records retrievel

5 pts.
Tags:
iSeries
iseries v5r4
how can i retrieve deleted records?

Software/Hardware used:
v5r4
ASKED: April 27, 2010  7:28 PM
UPDATED: May 4, 2010  6:32 AM

Answer Wiki

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Best way (most reliable, easiest) is to retrieve the images from the journal that the file is journalled to. That’s a prime example of what journalling is used for.

Next would be to restore a saved version of the file to a different library. Copy the desired records to wherever you can do whatever you need to do with them.

Beyond that, it can be possible to “retrieve” records from a savefile of the file. As long as the data space of the file is not set to “reuse deleted records” (and one or two less likely possibilities), then the data bytes of the records are still saved with the rest of the file. There are ways to read and process savefile data records to locate and recover deleted records. It’s not trivial. A google search that looks for something like {savefile deleted records retrieve} (or “recover”) will probably show some downloadable utilities or example coding.

Tom

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  • Meandyou
    my 2 cents worth - In the old days, many applications were written with journal files or log files or transaction files where the application would record what was happening. This is separate from any database log or recovery files. these were application specific. The intent was to be able to recreate and even rerun the transactions, or any activity for that matter. For the most part, we no longer write applications using this approach.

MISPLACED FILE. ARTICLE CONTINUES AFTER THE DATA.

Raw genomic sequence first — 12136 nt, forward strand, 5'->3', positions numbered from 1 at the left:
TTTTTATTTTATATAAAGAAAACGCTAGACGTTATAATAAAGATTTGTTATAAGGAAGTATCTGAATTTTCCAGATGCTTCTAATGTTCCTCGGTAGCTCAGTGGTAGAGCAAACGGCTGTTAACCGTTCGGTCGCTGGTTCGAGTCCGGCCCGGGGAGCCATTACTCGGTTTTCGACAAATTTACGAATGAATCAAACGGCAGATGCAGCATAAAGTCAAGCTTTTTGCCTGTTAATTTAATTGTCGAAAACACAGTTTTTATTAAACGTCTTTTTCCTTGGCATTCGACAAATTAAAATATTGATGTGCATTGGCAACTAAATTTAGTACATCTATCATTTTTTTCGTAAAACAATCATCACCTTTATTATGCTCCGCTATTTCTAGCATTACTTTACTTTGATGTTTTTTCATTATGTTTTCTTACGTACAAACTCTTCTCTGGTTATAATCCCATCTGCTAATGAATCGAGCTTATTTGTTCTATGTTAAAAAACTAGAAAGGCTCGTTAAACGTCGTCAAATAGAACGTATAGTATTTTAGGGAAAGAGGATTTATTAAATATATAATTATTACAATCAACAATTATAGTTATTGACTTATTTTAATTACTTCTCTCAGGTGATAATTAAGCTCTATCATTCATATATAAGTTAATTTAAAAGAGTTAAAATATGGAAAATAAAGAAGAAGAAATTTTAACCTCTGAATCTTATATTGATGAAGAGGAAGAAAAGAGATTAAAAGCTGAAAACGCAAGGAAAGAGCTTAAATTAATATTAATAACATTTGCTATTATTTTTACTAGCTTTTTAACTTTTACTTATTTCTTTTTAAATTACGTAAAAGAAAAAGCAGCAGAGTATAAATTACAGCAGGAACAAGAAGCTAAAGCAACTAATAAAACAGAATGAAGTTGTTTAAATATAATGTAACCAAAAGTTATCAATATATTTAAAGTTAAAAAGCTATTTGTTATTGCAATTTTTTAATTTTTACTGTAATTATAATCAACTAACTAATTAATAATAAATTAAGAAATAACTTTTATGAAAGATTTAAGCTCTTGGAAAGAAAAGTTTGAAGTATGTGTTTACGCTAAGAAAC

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  • CharlieBrowne
    DBU from PRODATA has this function
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  • TomLiotta
    DBU from PRODATA has this function For DBU, see their RDR (Retrieving Deleted Records) FAQ's for issues in recent i5/OS releases. This technically also applies to various other similar products and utilities. The capability can be highly dependent upon OS version/release and related supporting hardware such as DASD controllers. Tom
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  • TomLiotta
    In the old days, many applications were written with journal files... In modern days, e.g., since the System/38 came into wide use, this should have been an obsolete procedure. Applications no longer needed to maintain logs because DB2 could do it automatically through database journals. The journals were (and are) far superior because they are effective even when running utilities that are outside of the scope of an application. Under i5/OS, it isn't even necessary to maintain the journals. You can have the system do it all, including starting journalling for any new files that might be added later. Your normal backup procedures should be enough to trigger automatic cleanup of older receivers that are no longer attached. Tom
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  • Meandyou